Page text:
Existing studies highlight that net effects of carbon taxes vary strongly between countries and policy measures, depending not only on the features of the tax and consumption patterns, but also on population characteristics and existing inequalities (Ohlendorf et al., 2020[22]). Importantly, carbon taxes and fuel prices affect not only the cost of transportation and heating but, subject to the carbon intensity in the production process, also the prices of other goods. For each household, the overall impact depends on their consumption bundle, and on their propensity and ability to change consumption in response to price movements.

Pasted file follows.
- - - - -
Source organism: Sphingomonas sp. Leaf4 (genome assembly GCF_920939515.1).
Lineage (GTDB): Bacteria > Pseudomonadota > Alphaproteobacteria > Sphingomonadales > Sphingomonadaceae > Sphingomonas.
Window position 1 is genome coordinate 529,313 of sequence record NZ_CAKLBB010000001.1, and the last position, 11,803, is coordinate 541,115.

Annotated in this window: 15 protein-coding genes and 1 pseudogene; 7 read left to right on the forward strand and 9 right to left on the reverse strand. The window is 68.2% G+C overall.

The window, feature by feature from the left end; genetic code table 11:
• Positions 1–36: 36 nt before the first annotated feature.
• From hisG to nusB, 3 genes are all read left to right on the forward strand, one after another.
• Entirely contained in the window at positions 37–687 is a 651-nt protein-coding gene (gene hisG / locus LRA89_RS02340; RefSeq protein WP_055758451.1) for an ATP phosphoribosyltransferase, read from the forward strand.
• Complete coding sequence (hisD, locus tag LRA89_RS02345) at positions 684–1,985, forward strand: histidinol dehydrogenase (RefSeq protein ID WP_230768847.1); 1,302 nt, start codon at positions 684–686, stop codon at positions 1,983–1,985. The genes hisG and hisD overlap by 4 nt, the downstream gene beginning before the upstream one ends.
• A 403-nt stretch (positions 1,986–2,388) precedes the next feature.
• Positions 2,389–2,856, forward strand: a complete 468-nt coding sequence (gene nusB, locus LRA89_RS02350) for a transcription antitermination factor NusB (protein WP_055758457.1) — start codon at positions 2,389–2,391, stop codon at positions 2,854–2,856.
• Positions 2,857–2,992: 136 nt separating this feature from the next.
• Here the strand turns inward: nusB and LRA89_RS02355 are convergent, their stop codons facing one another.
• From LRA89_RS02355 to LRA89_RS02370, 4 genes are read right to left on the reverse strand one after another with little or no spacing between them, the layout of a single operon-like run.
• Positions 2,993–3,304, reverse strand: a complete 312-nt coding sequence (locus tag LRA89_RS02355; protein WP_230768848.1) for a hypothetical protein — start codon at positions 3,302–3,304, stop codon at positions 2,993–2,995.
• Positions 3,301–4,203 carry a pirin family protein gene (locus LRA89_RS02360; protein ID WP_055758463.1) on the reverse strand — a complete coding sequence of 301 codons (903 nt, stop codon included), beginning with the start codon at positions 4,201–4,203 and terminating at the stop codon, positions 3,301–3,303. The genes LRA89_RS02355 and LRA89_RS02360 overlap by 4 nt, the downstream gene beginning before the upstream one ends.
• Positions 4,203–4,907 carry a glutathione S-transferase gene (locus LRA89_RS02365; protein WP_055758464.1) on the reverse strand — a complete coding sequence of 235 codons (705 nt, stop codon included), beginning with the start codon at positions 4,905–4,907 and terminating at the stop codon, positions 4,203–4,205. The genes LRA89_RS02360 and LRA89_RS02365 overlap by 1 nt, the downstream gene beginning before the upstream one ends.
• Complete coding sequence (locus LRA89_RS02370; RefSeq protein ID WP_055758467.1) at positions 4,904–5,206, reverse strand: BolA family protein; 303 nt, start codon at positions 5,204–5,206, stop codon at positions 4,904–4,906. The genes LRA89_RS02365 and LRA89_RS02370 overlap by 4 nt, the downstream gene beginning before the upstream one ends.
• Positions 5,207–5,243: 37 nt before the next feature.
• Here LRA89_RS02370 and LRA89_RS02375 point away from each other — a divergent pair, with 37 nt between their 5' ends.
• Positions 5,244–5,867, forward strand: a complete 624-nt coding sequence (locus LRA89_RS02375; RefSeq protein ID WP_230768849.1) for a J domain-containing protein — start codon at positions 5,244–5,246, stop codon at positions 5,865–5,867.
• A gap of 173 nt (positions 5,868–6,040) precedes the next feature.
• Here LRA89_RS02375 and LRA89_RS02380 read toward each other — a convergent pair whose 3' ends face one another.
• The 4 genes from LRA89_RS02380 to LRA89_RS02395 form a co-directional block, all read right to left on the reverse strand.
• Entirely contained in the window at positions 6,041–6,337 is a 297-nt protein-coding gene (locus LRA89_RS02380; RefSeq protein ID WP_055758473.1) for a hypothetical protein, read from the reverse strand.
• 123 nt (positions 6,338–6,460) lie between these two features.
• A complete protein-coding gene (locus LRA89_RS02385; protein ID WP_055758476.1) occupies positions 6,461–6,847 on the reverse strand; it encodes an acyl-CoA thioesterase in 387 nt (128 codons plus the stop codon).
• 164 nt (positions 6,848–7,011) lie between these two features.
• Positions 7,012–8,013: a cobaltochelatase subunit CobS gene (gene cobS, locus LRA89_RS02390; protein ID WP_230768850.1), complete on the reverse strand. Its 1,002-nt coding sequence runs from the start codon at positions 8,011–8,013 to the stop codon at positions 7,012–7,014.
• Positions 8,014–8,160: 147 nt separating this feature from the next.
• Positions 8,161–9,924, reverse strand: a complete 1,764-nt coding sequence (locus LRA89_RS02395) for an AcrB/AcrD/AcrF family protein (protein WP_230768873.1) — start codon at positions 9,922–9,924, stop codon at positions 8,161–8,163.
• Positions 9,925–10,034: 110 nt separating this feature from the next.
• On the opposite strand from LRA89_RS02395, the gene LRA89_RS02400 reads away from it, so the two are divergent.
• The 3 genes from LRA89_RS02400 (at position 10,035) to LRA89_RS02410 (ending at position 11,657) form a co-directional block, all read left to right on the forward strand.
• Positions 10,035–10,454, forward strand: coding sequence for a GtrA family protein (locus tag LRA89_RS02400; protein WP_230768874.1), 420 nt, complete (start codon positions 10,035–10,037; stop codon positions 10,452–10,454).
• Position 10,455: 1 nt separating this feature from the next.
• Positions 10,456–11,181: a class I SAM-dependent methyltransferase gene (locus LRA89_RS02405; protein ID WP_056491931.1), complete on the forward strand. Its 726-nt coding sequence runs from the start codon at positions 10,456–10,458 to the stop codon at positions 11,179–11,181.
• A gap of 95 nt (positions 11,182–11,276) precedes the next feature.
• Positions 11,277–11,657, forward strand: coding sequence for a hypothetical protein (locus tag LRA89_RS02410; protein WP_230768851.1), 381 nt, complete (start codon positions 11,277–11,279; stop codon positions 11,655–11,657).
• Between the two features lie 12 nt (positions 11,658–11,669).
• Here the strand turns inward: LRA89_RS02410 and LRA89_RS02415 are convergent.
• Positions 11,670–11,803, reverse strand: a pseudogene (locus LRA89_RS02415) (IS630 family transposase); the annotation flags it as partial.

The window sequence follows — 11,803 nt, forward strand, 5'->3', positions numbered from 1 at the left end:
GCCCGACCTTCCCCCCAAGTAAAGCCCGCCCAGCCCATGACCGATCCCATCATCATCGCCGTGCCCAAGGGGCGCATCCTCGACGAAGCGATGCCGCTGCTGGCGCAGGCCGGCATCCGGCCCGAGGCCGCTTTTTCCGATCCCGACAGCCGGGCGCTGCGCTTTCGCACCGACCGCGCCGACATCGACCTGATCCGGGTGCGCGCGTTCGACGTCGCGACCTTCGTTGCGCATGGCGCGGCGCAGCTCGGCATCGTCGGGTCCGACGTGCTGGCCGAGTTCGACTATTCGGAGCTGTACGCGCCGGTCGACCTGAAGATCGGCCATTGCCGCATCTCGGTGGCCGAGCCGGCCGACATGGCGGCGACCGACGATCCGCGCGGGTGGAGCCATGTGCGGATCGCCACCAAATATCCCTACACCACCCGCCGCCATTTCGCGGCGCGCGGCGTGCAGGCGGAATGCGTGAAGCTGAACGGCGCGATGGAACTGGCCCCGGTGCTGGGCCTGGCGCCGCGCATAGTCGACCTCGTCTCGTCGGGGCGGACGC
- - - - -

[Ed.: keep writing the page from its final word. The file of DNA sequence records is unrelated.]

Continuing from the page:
Any regressive effects or a concentration of losses among specific groups may call for accompanying measures to compensate losers, while maintaining the price signals from carbon pricing (Carattini, Carvalho and Fankhauser, 2018[23]). For instance, the carbon tax in Ireland includes a commitment to using the resulting revenues for preventing fuel poverty and ensuring a just transition. Compensation should be timely and may need to be suitably targeted in order to support the political feasibility and sustainability of climate-change mitigation initiatives. Policy models in combination with rich micro-level data (“microsimulation models”) allow exploring each of these mechanisms and their likely net effect on different households (Hynes and O’Donoghue, 2014[24]; Immervoll and O’Donoghue, 2009[25]; O’Donoghue, 2021[26]). They also facilitate the assessment of alternative reform scenarios or paths, and can provide timely input into policy debates as carbon taxes move up the policy agenda in many countries.